Tribute to the European capital of culture 2009

  • 2010-01-06
  • By Rokas M. Tracevskis

VILNIUS - On Dec. 29, during a press conference, organizers of the “Vilnius - European capital of culture 2009” program made some final conclusions about this year-long event. Some parts of this program will become traditional cultural events which will be held every year.

Gintautas Babravicius, vice mayor of Vilnius, described the “Vilnius - European capital of culture 2009” program as a “very successful project.” He became chairman of the board of the public enterprise Vilnius - European Capital of Culture (VECC) in February 2009, after some changes in the VECC leadership were made, caused by accusations of financial wrongdoings which now are under investigation by state auditors and prosecutors.

“I did feel like a pilot of a plane with its two engines on fire when I took the post of chairman of the board,” Babravicius said about his experience managing this pan-European cultural project during the peak of economic crisis in Lithuania and scandals over unclear bookkeeping at the VECC and its partners. The problems increased when, in January 2009, the Lithuanian national airline, fly-LAL, went bust and flying direct to Vilnius from some of Europe’s main destinations became impossible.
“We received fewer tourists than we expected because of a lack of flights,” Babravicius said. Regardless, Vilnius received international attention because of its culture capital status. “There are more good opinions than bad ones in the international media,” Babravicius said. The VECC was contacted by some 400 representatives of foreign media.

In 2009, the “Vilnius - European capital of culture 2009” program received 34 million litas (9.8 million euros) from the Lithuanian Culture Ministry, Vilnius municipality and the European Commission. Some 1.5 million people attended around 1,500 events of the program.

Babravicius said that some events should become traditional cultural events which will be held every year. Vilnius municipality considers continuing financing such events as the Street Musician Day, the Culture Night and the Klezmer Music Festival.
The first klezmer music festival in the Baltic states was held in 2009 when, in the squares of Vilnius, dozens of bands played Jewish music, dominated by the violin and clarinet and including some elements of various styles, such as jazz, reggae and folklore music of other cultures.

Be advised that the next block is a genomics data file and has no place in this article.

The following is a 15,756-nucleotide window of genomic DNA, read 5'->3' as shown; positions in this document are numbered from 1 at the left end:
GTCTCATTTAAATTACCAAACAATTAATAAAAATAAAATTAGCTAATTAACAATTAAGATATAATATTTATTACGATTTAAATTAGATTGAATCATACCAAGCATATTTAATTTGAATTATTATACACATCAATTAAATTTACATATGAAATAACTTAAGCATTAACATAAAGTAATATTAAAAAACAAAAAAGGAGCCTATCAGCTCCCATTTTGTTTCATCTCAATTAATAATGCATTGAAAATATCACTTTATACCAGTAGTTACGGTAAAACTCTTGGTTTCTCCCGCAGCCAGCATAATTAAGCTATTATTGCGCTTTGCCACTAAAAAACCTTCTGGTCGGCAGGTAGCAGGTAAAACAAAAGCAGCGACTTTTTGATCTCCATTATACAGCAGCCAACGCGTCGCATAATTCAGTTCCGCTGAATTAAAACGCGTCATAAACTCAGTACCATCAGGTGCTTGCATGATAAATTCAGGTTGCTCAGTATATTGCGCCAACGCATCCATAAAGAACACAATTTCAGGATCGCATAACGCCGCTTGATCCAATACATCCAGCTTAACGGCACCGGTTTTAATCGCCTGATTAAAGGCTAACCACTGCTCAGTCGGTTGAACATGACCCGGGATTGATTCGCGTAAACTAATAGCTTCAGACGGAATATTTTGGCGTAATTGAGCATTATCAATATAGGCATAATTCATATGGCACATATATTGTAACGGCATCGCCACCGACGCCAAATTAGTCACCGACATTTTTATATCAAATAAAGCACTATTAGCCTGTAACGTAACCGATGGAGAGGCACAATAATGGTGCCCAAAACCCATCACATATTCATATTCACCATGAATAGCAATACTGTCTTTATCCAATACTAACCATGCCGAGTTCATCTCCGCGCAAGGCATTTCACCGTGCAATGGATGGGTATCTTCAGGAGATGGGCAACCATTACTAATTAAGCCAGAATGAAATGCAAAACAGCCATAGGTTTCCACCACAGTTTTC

The Street Musician Day and the Culture Night were also held in 2007 and 2008, awaiting the “Vilnius - European capital of culture 2009” program, though both events reached their climax of popularity in 2009.
The Street Musician Day has already became part of Vilnius’ tradition. On the first Saturday of May thousands of people go out onto the streets to play jazz, rock, the classics, Lithuanian folk music and African rhythms. On May 2, 2009, some 4,000 musicians participated in the Street Musician Day.

The new cultural tradition of Culture Night, launched in 2007, came from Western European capitals. On a June evening, Vilnius’ parks and squares transform into dance schools under the open sky, a temporary cinema screen is put up in a park where people can watch movies while sitting on the grass free of charge during the night, rivers are decorated with installations, and nighttime classical, rock and organ concerts are performed in churches and museums. One in five Vilnius residents doesn’t sleep that night while attending this event.

In 2009, Vilnius became the European capital of culture together with the Austrian city of Linz. The European Capital of Culture is a European Union project which gives different cities the opportunity to share their cultural life with the rest of Europe during one year. In 2010, Vilnius and Linz pass the title of European capital of culture to Pecs of Hungary, Essen of Germany and Istanbul of Turkey. It is the first time when one of the European capitals of culture is a city of a country which is still an EU candidate country, not yet a member of the EU.